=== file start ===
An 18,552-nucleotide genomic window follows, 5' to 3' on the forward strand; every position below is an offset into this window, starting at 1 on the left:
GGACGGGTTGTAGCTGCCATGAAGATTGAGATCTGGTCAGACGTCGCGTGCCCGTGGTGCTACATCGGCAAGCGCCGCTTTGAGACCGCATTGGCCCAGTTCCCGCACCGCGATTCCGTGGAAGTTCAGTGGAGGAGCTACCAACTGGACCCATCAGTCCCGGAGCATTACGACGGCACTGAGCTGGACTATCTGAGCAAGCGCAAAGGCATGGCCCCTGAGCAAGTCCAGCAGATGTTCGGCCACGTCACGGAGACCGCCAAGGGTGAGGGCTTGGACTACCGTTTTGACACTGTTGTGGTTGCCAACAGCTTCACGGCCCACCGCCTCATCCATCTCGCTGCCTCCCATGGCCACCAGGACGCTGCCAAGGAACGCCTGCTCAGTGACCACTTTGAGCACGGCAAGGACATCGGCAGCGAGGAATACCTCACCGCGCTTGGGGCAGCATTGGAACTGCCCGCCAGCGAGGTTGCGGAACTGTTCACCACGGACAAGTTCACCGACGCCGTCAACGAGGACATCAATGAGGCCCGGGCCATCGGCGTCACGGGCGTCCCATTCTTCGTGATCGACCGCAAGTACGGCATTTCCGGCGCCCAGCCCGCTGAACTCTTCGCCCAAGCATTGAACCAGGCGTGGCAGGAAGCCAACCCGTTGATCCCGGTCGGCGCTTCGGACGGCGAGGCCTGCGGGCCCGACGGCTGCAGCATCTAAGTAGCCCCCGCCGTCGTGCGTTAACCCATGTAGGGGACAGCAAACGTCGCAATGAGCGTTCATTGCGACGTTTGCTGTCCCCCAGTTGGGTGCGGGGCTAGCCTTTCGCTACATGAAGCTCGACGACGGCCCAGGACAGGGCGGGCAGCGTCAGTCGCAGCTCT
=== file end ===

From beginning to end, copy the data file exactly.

An 18,552-nucleotide genomic window follows, 5' to 3' on the forward strand; every position below is an offset into this window, starting at 1 on the left:
GGACGGGTTGTAGCTGCCATGAAGATTGAGATCTGGTCAGACGTCGCGTGCCCGTGGTGCTACATCGGCAAGCGCCGCTTTGAGACCGCATTGGCCCAGTTCCCGCACCGCGATTCCGTGGAAGTTCAGTGGAGGAGCTACCAACTGGACCCATCAGTCCCGGAGCATTACGACGGCACTGAGCTGGACTATCTGAGCAAGCGCAAAGGCATGGCCCCTGAGCAAGTCCAGCAGATGTTCGGCCACGTCACGGAGACCGCCAAGGGTGAGGGCTTGGACTACCGTTTTGACACTGTTGTGGTTGCCAACAGCTTCACGGCCCACCGCCTCATCCATCTCGCTGCCTCCCATGGCCACCAGGACGCTGCCAAGGAACGCCTGCTCAGTGACCACTTTGAGCACGGCAAGGACATCGGCAGCGAGGAATACCTCACCGCGCTTGGGGCAGCATTGGAACTGCCCGCCAGCGAGGTTGCGGAACTGTTCACCACGGACAAGTTCACCGACGCCGTCAACGAGGACATCAATGAGGCCCGGGCCATCGGCGTCACGGGCGTCCCATTCTTCGTGATCGACCGCAAGTACGGCATTTCCGGCGCCCAGCCCGCTGAACTCTTCGCCCAAGCATTGAACCAGGCGTGGCAGGAAGCCAACCCGTTGATCCCGGTCGGCGCTTCGGACGGCGAGGCCTGCGGGCCCGACGGCTGCAGCATCTAAGTAGCCCCCGCCGTCGTGCGTTAACCCATGTAGGGGACAGCAAACGTCGCAATGAGCGTTCATTGCGACGTTTGCTGTCCCCCAGTTGGGTGCGGGGCTAGCCTTTCGCTACATGAAGCTCGACGACGGCCCAGGACAGGGCGGGCAGCGTCAGTCGCAGCTCT